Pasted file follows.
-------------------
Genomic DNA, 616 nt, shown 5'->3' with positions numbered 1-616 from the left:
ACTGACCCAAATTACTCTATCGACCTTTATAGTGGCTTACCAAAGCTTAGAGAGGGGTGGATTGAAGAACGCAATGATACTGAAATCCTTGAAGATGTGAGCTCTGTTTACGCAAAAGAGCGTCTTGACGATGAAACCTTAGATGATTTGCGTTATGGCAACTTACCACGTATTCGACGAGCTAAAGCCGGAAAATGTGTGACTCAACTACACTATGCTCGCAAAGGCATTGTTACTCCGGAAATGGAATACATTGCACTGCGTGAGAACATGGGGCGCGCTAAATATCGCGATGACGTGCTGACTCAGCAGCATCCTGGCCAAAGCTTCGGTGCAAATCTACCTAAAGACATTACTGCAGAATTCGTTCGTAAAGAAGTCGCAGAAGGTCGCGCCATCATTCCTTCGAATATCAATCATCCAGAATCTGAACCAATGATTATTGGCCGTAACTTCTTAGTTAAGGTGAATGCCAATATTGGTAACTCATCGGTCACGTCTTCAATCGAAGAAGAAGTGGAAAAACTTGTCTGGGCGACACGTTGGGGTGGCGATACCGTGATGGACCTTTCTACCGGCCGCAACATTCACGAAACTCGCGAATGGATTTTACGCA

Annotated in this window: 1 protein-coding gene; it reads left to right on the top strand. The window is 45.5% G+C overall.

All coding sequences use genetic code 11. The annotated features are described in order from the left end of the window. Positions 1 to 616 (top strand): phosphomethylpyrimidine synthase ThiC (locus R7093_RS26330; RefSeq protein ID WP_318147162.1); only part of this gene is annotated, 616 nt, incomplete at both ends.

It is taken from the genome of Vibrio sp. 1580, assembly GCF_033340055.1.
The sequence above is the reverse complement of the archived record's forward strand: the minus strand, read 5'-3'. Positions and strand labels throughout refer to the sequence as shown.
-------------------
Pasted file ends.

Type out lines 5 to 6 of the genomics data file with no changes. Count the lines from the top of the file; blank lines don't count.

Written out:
It is taken from the genome of Vibrio sp. 1580, assembly GCF_033340055.1.
The sequence above is the reverse complement of the archived record's forward strand: the minus strand, read 5'-3'. Positions and strand labels throughout refer to the sequence as shown.